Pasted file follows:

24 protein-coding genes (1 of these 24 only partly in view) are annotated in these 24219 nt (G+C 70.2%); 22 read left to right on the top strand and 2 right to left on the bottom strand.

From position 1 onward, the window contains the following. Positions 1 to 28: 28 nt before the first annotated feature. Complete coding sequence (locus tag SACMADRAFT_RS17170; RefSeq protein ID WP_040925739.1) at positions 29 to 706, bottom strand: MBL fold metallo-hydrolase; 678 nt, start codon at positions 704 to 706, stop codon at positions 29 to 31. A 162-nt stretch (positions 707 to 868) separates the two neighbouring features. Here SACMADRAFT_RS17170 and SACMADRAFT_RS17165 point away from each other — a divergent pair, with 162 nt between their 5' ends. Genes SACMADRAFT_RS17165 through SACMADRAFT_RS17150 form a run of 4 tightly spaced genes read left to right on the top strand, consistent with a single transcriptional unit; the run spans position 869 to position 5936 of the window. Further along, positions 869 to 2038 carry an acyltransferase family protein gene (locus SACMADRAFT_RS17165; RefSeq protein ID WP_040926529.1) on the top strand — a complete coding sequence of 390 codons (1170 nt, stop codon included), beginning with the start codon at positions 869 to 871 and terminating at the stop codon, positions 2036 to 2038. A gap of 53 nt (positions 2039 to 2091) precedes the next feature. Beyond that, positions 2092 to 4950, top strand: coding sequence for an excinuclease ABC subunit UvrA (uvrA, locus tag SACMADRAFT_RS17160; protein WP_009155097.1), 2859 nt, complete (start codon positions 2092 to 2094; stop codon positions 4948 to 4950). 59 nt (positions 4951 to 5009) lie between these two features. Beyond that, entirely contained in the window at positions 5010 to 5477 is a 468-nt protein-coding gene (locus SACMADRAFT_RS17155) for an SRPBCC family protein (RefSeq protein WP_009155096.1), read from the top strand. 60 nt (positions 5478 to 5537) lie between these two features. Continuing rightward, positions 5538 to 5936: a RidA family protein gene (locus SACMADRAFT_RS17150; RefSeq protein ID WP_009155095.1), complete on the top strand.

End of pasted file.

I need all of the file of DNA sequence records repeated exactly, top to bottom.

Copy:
24 protein-coding genes (1 of these 24 only partly in view) are annotated in these 24219 nt (G+C 70.2%); 22 read left to right on the top strand and 2 right to left on the bottom strand.

From position 1 onward, the window contains the following. Positions 1 to 28: 28 nt before the first annotated feature. Complete coding sequence (locus tag SACMADRAFT_RS17170; RefSeq protein ID WP_040925739.1) at positions 29 to 706, bottom strand: MBL fold metallo-hydrolase; 678 nt, start codon at positions 704 to 706, stop codon at positions 29 to 31. A 162-nt stretch (positions 707 to 868) separates the two neighbouring features. Here SACMADRAFT_RS17170 and SACMADRAFT_RS17165 point away from each other — a divergent pair, with 162 nt between their 5' ends. Genes SACMADRAFT_RS17165 through SACMADRAFT_RS17150 form a run of 4 tightly spaced genes read left to right on the top strand, consistent with a single transcriptional unit; the run spans position 869 to position 5936 of the window. Further along, positions 869 to 2038 carry an acyltransferase family protein gene (locus SACMADRAFT_RS17165; RefSeq protein ID WP_040926529.1) on the top strand — a complete coding sequence of 390 codons (1170 nt, stop codon included), beginning with the start codon at positions 869 to 871 and terminating at the stop codon, positions 2036 to 2038. A gap of 53 nt (positions 2039 to 2091) precedes the next feature. Beyond that, positions 2092 to 4950, top strand: coding sequence for an excinuclease ABC subunit UvrA (uvrA, locus tag SACMADRAFT_RS17160; protein WP_009155097.1), 2859 nt, complete (start codon positions 2092 to 2094; stop codon positions 4948 to 4950). 59 nt (positions 4951 to 5009) lie between these two features. Beyond that, entirely contained in the window at positions 5010 to 5477 is a 468-nt protein-coding gene (locus SACMADRAFT_RS17155) for an SRPBCC family protein (RefSeq protein WP_009155096.1), read from the top strand. 60 nt (positions 5478 to 5537) lie between these two features. Continuing rightward, positions 5538 to 5936: a RidA family protein gene (locus SACMADRAFT_RS17150; RefSeq protein ID WP_009155095.1), complete on the top strand.